A Handful of Spoons…………

A few months ago, I was honored to be a judge in the WEGO Health Activist competition.. A Health Activist may be a caregiver, a patient, a medical professional, a family member, a friend, Relay for Life participants – anyone who promotes awareness, or cares about those with various illnesses, diseases,  health conditions, or disabilities.

There were so many illnesses and diseases of which I had been unaware, until my participation in this online event. The competition, and awards, recognized individuals taking extra steps to promote awareness and provide information through many different avenues, both in person and online in blogs or web pages.

Christine Miserandino, afflicted with Lupus,  and the originator of ‘The Spoon Theory’ was the winner in her category of Best Affirmation Post.  This young woman has been very creative in her use  of spoons to explain her illness and how it affected her and her abilities.  Healthy individuals are able to go about a daily routine  without a need for medications. People with illness or disabilities have to plan their day, and most often aren’t able to accomplish the most minimal of tasks either because of pain or a disability.  Those of us, living a normal life – without illness, have an unlimited number of “spoons” to get us through our days. 

What a brilliant idea! Why hadn’t I thought of something like this! 

I began to think of ways to use the Spoon Theory to define Bob’s Multiple

Christine’s Lupus is painful and debilitating and requires her to plan her days, much the same as Bob.  Each morning, he picks up an imaginary handful of spoons when he awakens.  Just to get out of bed he must give up a spoon. Standing up straight, and waiting so he won’t be dizzy, uses another spoon. The spoons he has left must take him through the day and all the things he needs to do.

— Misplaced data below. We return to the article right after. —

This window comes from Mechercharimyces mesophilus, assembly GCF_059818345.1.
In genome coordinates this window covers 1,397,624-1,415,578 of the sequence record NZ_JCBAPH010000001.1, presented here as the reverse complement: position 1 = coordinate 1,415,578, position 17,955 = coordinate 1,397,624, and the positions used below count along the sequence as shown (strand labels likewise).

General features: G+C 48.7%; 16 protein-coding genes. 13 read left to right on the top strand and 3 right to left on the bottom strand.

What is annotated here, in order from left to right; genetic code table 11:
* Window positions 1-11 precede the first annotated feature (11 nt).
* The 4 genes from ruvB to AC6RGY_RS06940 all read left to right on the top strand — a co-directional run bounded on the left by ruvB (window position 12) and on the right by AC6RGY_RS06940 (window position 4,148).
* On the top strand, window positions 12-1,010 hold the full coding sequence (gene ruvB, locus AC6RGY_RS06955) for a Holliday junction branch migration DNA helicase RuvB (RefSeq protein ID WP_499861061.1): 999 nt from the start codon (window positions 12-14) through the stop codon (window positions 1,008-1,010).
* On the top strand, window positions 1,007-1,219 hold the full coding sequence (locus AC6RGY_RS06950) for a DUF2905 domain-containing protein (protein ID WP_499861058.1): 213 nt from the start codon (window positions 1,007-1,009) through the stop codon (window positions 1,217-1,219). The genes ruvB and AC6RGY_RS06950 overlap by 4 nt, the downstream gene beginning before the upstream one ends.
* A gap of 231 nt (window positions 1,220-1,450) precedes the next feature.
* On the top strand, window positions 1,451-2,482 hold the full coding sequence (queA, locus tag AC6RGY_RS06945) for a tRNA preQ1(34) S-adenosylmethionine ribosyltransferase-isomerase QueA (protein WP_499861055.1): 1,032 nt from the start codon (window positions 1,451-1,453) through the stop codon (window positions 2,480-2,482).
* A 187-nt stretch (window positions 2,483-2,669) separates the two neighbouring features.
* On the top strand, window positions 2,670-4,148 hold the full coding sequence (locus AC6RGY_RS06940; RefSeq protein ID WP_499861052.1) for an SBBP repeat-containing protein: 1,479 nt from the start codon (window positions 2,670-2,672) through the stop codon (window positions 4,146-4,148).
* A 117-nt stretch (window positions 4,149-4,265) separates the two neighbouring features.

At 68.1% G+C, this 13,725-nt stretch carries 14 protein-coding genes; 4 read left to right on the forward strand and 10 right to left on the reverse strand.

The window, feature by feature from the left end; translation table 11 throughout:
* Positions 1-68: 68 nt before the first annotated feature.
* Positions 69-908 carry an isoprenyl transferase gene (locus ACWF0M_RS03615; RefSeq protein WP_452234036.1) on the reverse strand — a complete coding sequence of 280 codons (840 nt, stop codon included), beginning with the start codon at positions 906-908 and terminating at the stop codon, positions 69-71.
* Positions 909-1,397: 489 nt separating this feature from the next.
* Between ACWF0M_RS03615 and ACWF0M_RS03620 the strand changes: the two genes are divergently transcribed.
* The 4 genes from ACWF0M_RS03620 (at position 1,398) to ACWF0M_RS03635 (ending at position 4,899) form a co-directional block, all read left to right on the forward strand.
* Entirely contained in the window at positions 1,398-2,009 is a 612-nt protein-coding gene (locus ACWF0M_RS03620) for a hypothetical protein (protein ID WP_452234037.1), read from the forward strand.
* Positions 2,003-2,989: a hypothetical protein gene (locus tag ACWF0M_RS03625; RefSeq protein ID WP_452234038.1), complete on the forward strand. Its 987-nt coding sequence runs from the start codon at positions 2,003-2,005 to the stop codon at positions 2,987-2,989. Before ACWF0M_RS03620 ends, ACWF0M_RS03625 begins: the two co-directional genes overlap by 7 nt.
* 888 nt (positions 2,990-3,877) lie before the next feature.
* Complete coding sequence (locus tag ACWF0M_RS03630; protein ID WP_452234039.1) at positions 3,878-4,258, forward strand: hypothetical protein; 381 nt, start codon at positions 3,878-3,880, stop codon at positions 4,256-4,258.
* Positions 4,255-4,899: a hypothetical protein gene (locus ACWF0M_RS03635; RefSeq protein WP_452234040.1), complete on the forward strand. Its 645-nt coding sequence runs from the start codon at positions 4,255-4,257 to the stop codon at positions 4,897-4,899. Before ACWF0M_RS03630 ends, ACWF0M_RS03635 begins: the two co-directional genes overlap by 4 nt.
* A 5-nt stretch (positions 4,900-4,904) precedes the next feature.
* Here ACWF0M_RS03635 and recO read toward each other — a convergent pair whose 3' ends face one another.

He slowly walks to the bathroom – using another spoon. Each activity – washing his face or brushing his teeth, uses a spoon.  If he feels well enough to take a shower, and get dressed, it uses more spoons.

A trip to the kitchen, eating breakfast, taking his meds – each must use one of the spoons he is holding.  Every activity that we take for granted, uses a spoon for someone who is ill, or disabled. Some days, there just aren’t enough spoons to make it through the day……but on other, better days there may be spoons left over. Those are the good days!

Christine’s ‘Spoon Theory’ actually helped me to realize, and understand, what my honey must be going through. If I were given a handful of spoons to allot to each activity of my day – I’m sure
there would probably be days when I’d be sitting, in my chair. Days much like those that fill the “new normal” of my honey’s life.

I’m thankful that lately, he seems to have spoons left over. These days, he isn’t using his handful of spoons. I’m thankful for Christine and her analogy of spoons and how they can relate to illness and pain, not just for my honey – but for anyone with an illness or disease.

Strangely enough, Christine’s blog is entitled ‘But You Don’t Look Sick’. Often, my honey is told how good he looks………but nobody knows how many spoons he’s had to use that day!

You can read Christine’s ‘Spoon Theory’ at http://www.butyoudontlooksick.com/articles/written-by-christine/the-spoon-theory-written-by-christine-miserandino/